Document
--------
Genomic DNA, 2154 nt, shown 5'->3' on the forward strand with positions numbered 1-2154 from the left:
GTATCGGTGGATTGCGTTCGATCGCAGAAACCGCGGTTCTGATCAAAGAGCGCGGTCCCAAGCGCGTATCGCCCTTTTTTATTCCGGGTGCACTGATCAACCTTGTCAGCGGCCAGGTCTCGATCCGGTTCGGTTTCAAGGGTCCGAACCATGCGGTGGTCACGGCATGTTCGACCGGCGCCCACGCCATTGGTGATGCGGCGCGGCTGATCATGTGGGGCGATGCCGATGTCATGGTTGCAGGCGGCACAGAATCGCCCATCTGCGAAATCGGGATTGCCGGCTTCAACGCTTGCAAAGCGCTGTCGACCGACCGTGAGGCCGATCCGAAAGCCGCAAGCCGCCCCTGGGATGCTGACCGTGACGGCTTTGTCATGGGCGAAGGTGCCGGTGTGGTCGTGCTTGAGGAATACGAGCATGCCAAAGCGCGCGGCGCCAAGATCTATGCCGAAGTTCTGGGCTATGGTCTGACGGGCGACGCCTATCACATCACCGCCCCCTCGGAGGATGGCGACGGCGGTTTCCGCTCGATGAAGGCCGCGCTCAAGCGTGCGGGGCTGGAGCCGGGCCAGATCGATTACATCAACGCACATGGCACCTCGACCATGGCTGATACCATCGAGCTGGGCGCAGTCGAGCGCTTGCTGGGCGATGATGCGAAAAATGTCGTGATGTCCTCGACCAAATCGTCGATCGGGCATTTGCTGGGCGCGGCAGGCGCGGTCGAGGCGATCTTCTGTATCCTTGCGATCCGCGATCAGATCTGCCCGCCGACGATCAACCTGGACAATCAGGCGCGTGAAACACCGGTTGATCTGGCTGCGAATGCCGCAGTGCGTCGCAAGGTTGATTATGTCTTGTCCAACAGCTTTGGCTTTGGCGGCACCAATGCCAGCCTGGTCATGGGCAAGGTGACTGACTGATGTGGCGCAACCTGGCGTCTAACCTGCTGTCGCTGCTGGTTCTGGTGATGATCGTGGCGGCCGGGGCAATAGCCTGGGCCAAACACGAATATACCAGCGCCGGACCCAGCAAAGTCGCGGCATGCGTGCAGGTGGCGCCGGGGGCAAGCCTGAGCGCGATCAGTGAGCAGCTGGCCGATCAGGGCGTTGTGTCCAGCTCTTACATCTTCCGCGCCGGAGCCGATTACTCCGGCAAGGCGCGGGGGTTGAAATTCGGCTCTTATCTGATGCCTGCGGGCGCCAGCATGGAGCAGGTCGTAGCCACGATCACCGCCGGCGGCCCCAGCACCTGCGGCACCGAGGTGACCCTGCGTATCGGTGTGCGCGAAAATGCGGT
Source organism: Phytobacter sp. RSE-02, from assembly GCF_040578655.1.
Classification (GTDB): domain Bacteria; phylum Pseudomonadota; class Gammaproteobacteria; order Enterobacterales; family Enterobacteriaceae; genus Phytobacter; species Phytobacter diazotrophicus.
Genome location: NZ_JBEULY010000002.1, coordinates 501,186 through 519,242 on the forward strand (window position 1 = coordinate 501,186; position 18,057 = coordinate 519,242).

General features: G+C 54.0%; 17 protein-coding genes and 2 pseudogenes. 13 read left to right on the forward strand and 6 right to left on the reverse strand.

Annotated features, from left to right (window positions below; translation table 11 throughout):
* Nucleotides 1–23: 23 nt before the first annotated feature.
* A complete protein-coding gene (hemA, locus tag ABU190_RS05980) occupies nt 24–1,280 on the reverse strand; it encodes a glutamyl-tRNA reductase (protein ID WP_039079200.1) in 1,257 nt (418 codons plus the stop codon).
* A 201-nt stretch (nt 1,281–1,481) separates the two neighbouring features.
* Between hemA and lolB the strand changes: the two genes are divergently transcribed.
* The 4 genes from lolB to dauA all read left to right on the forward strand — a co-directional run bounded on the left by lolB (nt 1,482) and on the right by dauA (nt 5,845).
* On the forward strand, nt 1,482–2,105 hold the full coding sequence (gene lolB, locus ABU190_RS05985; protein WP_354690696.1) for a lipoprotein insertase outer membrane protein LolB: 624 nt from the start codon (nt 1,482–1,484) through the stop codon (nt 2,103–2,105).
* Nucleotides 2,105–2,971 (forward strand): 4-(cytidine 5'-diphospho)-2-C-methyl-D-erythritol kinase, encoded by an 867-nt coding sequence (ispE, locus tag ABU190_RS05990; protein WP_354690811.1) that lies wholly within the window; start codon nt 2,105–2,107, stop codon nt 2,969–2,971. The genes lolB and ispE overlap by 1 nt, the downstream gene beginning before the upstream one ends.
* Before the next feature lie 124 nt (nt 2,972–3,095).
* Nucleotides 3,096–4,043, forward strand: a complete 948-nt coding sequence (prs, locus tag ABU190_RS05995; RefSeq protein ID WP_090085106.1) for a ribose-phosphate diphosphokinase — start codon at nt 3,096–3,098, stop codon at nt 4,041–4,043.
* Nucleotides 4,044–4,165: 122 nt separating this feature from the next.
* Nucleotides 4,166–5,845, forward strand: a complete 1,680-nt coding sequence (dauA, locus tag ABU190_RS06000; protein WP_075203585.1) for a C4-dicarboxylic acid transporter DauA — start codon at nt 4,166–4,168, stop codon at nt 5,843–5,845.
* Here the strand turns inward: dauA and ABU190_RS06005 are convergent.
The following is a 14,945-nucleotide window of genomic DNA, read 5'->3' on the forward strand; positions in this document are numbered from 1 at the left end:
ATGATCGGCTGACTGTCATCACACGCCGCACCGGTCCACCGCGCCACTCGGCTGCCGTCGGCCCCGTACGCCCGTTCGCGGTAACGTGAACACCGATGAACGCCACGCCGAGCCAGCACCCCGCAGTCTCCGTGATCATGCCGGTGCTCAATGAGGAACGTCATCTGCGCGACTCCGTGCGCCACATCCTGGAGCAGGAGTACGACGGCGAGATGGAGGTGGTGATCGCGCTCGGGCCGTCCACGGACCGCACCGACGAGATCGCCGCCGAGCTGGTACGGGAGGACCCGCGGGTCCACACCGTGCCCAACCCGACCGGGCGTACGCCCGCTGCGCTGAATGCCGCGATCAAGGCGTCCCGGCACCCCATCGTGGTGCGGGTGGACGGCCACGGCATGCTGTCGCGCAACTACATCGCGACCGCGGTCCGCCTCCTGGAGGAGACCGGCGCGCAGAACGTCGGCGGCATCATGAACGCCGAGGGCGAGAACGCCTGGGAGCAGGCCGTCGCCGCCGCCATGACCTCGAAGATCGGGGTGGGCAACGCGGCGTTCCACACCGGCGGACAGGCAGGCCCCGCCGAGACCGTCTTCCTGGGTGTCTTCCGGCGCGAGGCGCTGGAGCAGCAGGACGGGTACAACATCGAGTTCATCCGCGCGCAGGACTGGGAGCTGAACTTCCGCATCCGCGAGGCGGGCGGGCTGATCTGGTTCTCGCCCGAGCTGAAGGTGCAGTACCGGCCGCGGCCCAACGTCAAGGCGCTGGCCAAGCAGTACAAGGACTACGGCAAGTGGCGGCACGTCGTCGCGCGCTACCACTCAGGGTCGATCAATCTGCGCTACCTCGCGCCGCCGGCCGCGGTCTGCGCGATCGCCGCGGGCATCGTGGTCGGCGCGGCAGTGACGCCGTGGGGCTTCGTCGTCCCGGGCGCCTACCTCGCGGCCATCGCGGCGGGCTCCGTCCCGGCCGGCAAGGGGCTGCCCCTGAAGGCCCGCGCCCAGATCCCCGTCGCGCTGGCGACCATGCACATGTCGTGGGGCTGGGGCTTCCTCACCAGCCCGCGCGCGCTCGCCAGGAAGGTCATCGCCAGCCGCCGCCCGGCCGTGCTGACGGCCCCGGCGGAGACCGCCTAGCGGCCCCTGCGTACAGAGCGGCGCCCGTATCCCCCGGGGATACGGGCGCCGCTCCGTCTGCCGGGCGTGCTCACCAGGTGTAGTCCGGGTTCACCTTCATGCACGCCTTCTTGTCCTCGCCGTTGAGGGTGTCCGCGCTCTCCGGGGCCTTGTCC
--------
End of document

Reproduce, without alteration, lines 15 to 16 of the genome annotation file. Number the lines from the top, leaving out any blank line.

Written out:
* Before the next feature lie 124 nt (nt 2,972–3,095).
* Nucleotides 3,096–4,043, forward strand: a complete 948-nt coding sequence (prs, locus tag ABU190_RS05995; RefSeq protein ID WP_090085106.1) for a ribose-phosphate diphosphokinase — start codon at nt 3,096–3,098, stop codon at nt 4,041–4,043.